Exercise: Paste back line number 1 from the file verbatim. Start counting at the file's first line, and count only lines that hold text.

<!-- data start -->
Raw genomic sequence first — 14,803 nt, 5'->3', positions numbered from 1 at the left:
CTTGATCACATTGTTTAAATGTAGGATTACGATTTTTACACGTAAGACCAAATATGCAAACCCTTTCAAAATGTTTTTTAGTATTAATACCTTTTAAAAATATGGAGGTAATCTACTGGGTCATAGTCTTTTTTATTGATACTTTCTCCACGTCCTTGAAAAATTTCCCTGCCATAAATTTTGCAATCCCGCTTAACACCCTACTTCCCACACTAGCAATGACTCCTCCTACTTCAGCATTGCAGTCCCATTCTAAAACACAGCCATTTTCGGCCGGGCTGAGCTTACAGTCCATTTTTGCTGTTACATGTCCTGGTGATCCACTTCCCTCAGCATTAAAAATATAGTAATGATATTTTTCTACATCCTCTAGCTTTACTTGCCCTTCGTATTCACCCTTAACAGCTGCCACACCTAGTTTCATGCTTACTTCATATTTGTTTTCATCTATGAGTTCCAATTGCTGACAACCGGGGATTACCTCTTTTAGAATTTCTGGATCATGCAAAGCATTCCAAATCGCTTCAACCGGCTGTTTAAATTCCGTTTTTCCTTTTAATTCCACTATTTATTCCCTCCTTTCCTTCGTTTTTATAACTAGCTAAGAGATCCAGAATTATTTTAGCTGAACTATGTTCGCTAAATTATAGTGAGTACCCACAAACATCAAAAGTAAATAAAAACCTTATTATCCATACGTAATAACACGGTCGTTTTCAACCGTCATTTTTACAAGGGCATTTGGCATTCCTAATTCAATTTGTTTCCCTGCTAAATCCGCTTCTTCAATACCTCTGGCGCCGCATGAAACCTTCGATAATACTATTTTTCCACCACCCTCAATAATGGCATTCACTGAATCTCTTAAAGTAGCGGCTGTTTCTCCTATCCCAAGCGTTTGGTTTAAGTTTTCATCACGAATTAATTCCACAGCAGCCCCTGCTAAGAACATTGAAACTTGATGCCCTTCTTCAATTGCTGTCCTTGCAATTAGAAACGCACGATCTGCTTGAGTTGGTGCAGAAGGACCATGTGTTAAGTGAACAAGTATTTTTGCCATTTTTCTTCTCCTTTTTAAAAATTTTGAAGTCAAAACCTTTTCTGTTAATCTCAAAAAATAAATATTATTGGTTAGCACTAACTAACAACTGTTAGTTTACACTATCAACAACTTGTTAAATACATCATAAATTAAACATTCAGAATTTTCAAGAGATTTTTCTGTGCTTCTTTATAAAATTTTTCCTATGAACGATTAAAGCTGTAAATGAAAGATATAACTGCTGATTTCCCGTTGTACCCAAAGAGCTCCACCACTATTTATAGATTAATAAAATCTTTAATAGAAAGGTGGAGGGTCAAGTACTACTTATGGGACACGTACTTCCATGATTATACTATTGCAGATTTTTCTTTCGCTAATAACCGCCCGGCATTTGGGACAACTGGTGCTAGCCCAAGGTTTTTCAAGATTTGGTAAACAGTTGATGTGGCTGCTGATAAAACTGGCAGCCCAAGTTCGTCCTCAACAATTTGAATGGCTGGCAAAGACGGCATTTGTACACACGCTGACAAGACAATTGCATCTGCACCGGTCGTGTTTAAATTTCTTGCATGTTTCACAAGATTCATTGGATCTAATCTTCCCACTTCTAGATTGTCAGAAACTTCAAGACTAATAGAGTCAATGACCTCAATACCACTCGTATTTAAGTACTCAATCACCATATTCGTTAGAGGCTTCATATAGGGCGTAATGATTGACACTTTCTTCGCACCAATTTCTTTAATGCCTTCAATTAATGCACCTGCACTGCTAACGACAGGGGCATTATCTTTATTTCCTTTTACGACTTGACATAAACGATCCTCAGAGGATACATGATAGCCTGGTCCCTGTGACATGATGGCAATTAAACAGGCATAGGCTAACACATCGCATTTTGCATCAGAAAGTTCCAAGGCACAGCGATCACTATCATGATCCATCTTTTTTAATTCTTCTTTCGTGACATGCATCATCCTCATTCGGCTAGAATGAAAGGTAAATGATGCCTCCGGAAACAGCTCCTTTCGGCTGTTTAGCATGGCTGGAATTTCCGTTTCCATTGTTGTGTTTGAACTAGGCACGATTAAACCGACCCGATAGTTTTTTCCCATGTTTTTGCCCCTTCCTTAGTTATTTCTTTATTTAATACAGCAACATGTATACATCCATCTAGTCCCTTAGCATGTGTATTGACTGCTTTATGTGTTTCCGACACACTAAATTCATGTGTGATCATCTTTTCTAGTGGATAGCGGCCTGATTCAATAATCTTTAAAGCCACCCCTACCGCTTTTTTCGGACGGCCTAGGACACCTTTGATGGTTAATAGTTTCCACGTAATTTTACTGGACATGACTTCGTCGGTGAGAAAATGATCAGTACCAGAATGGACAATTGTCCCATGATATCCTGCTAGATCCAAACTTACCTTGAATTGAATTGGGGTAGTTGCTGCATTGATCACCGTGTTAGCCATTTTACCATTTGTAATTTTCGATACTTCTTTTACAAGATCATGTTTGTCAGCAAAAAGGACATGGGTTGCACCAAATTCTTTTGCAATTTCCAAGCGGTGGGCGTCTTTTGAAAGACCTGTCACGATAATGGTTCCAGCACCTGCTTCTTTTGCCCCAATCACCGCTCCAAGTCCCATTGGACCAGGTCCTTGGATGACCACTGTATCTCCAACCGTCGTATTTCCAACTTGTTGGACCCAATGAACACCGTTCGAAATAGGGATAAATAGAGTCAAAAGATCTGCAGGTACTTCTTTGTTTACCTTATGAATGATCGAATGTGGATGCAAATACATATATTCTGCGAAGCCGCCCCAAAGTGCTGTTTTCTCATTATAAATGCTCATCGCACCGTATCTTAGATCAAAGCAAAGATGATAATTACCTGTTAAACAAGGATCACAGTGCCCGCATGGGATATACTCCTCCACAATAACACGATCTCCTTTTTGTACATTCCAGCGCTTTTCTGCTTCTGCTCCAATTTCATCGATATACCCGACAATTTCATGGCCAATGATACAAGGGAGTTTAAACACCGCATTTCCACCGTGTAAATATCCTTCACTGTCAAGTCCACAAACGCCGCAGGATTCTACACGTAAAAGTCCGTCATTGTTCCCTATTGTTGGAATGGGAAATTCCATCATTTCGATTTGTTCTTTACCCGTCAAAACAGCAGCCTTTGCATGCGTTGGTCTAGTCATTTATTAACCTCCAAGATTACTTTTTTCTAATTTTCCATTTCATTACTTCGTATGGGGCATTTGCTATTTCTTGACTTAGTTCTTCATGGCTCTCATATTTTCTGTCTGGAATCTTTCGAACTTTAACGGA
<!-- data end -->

Raw genomic sequence first — 14,803 nt, 5'->3', positions numbered from 1 at the left: